Others have given you good advice, so much of what I say will be repeats, but that is not always bad
First, since you have been dealing with other cancers, your are fortunate to be being seen at a place like Hopkins. I feel confident that the expertise is there to cover any problem you might have.
You will be having a TURB, as mentioned above, which does two things. First, it will remove the nodule (tumor?) and second, will provide samples for the pathologist to examine to determine IF it is indeed cancer, and, if so, what the situation is.
They will NOT instill BCG after the TURB. If they do instill something, it will most likely be mitomycin...which IS a chemo agent when administered systemically, but in this case is to prevent any seeding, as has been mentioned. BCG is NEVER administered if the bladder is so much as irritated, since that would provide an avenue into the bloodstream, which you do not want.
Yes, there can be some severe side effects to BCG, but they are rare. Many of us here have been through the series with no more than minor effects. It is possible, even if you have a diagnosis of bladder cancer, that this may not be recommended. It will depend on what the pathology report indicates.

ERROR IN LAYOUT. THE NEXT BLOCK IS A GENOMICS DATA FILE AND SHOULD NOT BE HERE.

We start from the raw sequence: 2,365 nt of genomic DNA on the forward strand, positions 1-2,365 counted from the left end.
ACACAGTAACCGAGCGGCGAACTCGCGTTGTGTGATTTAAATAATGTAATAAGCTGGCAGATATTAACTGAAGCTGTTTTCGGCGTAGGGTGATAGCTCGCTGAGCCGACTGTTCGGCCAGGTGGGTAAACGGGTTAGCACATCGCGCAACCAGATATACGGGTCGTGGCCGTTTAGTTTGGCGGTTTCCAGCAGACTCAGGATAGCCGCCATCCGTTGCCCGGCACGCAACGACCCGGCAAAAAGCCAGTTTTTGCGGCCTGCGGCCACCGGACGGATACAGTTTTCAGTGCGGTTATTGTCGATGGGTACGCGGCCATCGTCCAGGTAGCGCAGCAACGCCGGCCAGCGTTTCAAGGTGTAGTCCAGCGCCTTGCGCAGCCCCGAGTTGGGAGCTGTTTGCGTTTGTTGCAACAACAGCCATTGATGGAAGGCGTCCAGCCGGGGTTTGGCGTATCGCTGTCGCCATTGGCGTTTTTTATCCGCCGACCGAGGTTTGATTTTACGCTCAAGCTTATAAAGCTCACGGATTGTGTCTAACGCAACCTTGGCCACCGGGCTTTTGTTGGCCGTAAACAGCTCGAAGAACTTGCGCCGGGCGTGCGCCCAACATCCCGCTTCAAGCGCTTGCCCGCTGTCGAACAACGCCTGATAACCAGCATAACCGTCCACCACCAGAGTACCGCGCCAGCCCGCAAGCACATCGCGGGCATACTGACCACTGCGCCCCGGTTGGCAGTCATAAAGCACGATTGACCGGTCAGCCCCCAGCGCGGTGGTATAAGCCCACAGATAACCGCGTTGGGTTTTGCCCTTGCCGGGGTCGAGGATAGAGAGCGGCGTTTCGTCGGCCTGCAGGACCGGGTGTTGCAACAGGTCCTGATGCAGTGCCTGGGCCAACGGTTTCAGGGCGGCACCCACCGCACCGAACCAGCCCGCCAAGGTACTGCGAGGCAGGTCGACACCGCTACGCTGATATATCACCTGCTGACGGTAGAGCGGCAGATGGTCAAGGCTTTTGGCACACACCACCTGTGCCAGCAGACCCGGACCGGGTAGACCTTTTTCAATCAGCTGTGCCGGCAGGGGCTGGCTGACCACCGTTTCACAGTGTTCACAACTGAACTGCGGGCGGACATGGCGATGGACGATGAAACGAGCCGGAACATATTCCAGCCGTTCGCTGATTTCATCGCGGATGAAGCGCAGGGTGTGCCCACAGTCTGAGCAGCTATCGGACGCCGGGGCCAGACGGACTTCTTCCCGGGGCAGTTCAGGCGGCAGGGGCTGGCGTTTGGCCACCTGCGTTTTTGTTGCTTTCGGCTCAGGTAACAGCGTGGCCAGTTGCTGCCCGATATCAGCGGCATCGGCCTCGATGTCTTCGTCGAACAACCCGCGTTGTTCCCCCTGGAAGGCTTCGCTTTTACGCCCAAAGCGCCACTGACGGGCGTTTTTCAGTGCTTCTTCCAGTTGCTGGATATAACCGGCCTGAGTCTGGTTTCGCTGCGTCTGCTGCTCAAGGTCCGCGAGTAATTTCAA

If you still feel that you need a second opinion, there is a list of places with excellent bladder cancer treatment available from the Treatment Center Finder on our home page. Once good place would be Memorial Sloan Kettering in NYC or Mass General in Boston.
There are various tests that can be done on urine samples to see if there are bladder cancer cells present; these are now valuable only as supplements to other diagnostic tests and have issues with both false positives and false negatives. There do not appear to be any genetic tests commonly used such as are done with breast cancer. The "gold standard" of diagnosis is still the TURB and the pathology that accompanies it.
Back to one last question you had on BCG treatments. They are no "big deal" and can be done just about anywhere. I would much prefer to be close to home (and my own bathroom!) In my case, it was administered by a BCG-nurse in my urologist's office and I then headed home. The first four hours or so are a bit uncomfortable, but very do-able. But you are not there yet!!
Any more questions?
Diagnosis 2-08 Small papillary TCC; CIS
BCG; BCG maintenance
Vice-President, American Bladder Cancer Society
Hi , Sorry you have had the trouble you have had and for the reason you are on here. I have been going to john hopkins since 2006 and I still can,t believe I won't be seeing dr. S. anymore ! Broke my heart.
You might get lucky and find out it is a non cancerous nodule, and then you won,t have to do anything. I don't think they would install bcg when they do the surgery because they want you healed from the biopsy to use it. If it is bladder cancer they might install mitomynicin (IT is a chemo agent )when they do the biopsy that is what they did for me. If it is a simple ta they might not require any other treatment except to do a cysto every several months to make sure it has not come back.